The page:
One of these effects was
the ability to insulate

the red blood corpuscles against
the corrosion of leukemia.

At least for a while.

It was a terrifying gamble,
but his only chance.

He took that chance.

I was ambitious, perhaps recklessly so.

But he gave me an opportunity.

An opportunity I could not resist.

Come with me.

Razak, see if you can
reactivate the oscillator.

I built this lab and clinic
here in the basement.

At first your father responded
to the treatment very well.

He gained his health quickly,

and for a time even went beyond that.

He seemed to be regaining his youth.

Not only in terms of appearance,

but physical vitality as well.

Even his emotional attitudes
underwent a remarkable change.

He fell in love with a maiden
from the village, Marla.

But that did not last long.

He began to show alarming side effects.

Strange eruptions of the skin.

Nausea, fits of melancholy, violence.

His complexion took on
a distinct green color.

In less than a year he
was certifiably insane.

This is when your mother and
I decided to declare him dead.

We sent you off to the mainland
to live among her relatives.

And I moved my clinic.

(dramatic music)

- Bill, where's dad?

- Nevermind, we got to
get out of here, come on.

(dramatic music)

(shouts in foreign language)

(dramatic music)

(growls)

- I knew I would find you here.

I knew it was me you were waiting for.

Get up, you cannot rest,
there's still much to do.

Get up!

(dramatic music)

- oh Bill, what is going to happen to us?

What are they going to do to dad?

- Don't think about that now.

We're gonna come out of this
thing alright, I promise you.

Just trust me, sheila, huh.

I've got a plan I think I can work out,

but I can't do it without you.

- I trust you.

(romantic music)

- I wonder if we can find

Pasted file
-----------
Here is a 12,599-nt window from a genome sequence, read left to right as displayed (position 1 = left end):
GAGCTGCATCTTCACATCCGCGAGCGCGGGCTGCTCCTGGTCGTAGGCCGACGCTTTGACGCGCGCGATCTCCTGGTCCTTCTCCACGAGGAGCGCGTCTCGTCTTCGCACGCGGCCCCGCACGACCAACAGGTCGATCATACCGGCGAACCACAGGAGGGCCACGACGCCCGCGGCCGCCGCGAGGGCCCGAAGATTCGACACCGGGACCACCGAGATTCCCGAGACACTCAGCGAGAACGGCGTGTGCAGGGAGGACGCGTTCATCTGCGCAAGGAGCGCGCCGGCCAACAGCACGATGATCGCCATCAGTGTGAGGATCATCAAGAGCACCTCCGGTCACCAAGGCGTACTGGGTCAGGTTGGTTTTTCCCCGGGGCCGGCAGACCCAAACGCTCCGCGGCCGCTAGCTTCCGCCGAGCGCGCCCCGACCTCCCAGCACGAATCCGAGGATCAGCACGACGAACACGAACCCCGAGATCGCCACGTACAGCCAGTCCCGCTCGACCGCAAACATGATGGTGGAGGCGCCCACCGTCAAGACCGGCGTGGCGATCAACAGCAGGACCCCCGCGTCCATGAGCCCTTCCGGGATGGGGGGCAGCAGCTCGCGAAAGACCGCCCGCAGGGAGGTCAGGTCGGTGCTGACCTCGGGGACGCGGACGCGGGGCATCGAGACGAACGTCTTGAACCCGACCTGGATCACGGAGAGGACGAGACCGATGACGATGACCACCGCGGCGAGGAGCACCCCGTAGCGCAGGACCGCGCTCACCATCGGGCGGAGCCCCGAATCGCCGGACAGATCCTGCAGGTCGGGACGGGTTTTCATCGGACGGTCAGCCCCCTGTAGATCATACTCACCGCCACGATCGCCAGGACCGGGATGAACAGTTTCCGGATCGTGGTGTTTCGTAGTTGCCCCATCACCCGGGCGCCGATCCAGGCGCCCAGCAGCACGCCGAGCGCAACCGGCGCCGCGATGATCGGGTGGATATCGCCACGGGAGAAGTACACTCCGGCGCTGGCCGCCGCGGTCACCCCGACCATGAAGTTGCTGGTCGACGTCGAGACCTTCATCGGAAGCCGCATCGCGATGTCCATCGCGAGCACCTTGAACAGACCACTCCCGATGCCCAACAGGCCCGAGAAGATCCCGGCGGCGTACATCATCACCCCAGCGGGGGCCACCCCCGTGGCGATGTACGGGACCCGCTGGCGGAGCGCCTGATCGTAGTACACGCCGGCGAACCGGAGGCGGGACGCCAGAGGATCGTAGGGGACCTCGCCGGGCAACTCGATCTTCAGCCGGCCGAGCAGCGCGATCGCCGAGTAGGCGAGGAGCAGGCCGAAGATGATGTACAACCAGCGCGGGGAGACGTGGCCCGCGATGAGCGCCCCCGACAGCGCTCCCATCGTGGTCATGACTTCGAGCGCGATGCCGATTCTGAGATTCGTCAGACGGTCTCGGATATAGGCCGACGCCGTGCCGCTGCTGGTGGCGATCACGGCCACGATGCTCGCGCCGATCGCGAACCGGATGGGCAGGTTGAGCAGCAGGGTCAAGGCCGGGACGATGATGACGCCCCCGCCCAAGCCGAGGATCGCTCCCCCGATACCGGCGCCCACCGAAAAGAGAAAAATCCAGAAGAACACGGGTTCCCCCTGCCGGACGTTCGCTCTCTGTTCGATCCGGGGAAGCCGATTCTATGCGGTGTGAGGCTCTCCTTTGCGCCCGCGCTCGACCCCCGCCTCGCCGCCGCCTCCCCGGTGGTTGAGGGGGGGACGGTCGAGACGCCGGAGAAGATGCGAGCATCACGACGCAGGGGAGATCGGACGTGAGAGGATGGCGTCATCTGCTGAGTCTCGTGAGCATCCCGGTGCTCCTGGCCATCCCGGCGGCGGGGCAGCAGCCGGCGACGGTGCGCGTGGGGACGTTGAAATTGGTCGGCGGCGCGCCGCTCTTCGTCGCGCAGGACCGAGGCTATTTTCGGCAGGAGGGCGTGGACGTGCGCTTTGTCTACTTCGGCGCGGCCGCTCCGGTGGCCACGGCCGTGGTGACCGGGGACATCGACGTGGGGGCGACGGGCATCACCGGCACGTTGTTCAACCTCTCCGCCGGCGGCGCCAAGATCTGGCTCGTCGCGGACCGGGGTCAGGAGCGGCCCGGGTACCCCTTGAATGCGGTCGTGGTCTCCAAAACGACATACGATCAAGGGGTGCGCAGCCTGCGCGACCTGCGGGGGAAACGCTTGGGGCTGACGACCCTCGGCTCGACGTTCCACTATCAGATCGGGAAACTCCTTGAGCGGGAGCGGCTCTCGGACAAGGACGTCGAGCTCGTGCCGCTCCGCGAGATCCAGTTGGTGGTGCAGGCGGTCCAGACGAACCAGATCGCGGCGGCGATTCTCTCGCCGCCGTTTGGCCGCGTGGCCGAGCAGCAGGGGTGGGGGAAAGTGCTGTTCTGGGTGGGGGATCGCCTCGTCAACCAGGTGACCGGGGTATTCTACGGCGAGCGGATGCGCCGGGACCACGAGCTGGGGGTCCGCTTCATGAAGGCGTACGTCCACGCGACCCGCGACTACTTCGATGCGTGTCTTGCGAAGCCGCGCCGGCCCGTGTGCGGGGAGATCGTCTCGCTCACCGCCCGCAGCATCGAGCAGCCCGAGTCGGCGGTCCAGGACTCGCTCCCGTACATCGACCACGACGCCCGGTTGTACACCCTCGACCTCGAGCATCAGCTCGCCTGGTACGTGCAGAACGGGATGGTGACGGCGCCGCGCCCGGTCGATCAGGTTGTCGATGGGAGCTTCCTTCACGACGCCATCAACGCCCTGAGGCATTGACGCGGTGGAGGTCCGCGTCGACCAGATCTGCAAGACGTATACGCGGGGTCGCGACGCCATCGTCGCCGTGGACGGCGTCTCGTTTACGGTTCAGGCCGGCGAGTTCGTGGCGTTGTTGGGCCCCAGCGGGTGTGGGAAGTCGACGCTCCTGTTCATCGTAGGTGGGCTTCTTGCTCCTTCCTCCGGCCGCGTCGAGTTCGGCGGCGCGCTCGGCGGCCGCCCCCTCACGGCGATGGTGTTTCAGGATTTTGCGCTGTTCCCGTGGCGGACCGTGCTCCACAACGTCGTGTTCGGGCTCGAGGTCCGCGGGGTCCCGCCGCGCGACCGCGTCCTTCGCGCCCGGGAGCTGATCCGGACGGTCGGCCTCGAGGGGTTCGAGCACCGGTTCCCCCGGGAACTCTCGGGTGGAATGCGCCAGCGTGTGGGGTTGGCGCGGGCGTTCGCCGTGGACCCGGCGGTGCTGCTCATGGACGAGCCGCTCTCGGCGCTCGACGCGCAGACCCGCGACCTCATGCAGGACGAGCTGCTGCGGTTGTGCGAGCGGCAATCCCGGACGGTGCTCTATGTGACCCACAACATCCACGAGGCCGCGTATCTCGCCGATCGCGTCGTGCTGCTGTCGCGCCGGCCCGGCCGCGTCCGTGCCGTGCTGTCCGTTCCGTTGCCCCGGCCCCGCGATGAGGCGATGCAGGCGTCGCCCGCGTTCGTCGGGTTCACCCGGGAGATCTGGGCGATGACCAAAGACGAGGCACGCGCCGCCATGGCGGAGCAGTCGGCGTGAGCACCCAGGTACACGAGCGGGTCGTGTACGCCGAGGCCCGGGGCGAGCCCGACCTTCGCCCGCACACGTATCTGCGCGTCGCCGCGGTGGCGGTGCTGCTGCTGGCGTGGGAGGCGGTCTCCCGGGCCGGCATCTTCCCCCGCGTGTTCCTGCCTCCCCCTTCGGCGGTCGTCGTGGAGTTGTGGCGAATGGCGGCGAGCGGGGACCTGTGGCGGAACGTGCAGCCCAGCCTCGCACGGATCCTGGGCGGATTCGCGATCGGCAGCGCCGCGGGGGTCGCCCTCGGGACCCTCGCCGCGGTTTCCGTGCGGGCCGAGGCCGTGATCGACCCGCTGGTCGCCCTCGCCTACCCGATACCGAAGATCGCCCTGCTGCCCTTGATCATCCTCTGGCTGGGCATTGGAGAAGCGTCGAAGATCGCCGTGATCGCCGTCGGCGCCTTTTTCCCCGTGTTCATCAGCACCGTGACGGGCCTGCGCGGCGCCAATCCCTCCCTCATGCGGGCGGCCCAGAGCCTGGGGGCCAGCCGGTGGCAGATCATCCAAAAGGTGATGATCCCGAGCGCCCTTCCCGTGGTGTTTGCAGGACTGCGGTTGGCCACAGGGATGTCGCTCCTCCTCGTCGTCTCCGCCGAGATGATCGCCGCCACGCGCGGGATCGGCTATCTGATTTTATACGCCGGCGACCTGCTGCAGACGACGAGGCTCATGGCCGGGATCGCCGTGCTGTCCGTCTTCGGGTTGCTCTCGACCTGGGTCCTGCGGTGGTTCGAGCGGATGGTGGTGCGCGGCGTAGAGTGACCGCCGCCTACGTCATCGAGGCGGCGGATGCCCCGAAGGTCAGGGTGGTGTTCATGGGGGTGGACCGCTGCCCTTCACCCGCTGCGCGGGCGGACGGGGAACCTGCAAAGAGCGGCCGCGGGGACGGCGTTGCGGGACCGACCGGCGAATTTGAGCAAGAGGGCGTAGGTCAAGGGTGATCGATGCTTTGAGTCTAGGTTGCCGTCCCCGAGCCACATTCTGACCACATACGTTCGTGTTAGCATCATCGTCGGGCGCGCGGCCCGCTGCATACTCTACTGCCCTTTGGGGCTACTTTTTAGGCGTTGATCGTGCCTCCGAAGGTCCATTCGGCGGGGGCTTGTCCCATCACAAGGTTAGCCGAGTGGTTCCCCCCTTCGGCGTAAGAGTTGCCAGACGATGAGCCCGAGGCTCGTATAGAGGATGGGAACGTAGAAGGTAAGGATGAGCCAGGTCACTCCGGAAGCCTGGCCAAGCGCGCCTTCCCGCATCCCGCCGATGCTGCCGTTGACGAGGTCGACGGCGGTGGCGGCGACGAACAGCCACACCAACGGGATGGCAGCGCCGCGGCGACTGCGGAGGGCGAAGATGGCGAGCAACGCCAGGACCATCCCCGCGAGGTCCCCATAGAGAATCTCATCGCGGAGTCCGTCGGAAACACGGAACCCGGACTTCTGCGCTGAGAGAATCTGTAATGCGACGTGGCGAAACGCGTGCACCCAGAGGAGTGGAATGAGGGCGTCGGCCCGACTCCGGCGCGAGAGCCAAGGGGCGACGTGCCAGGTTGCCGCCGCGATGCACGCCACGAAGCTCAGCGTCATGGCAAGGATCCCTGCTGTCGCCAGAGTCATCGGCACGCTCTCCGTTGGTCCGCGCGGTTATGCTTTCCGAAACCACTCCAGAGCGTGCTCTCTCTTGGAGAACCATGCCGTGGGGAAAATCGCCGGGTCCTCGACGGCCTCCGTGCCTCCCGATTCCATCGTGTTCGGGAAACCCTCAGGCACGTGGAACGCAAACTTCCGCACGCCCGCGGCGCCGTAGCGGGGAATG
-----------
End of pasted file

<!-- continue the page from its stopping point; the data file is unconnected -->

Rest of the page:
another way out of here.

(moans)

(intense music)

sheila, I want you to go back
to the village and get help.

- But they're looking for us.

- They won't do anything to you,

and we can't go on from here on our own.

Talk to the village head man,
tell him what we've seen here.

He'll have to listen to us now.

- Well, what are you gonna do?

- Nevermind, just go on.

(dramatic music)

- Doctor, help me!

I never expected to see you.

- [Bill] where's the key?

- I think Razak has it.

Doctor.

- Perhaps it's just as well that

you've stumbled into this doctor.

If only to understand the extent

of my dedication to science.

- And these people that
you've caged and mutilated?

I suppose that they're proof of this, huh?

- They're helping me to
continue my experiments.

They are helping me to save a most

distinguished and important patient.

And more they're
contributing to the advent

of a new era in internal
medicine and geriatrics.

- You're just killing 'em.

Like you killed that poor native

at Government House last night.

- My dear, Dr. Foster.

You talk like a lovesick shop girl.

We all rot away in the end, but
not all of us for a purpose.

All those lives that you
think have been wasted

in the cause of this experiment,
actually have brought

us closer to that lifelong
dream of longevity.

Eternal youth, doctor.

I will not give up the work of a lifetime

simply because you think I'm mad.

Much as I regret what I must do.

You and Carlos would be
missed if I detained you,

so I shall not try to.

(intense music)

- watch out, Doc!

(intense music)

- come on, lets go, the lab's
on fire, lets get out of here!

(intense music)

- Marla!

Marla, stop it!

Stop it!

Stop it, I say!

(intense music)

- Kill him, Ramon, kill him!

(intense music)

Kill him!

Kill him!

(intense music)

- Bill!

- Now listen, this whole place
is gonna blow up any minute.

We got to get out of here!

Come on!

(shouts in foreign language)

(intense music)

(explosion booms)

(dramatic music)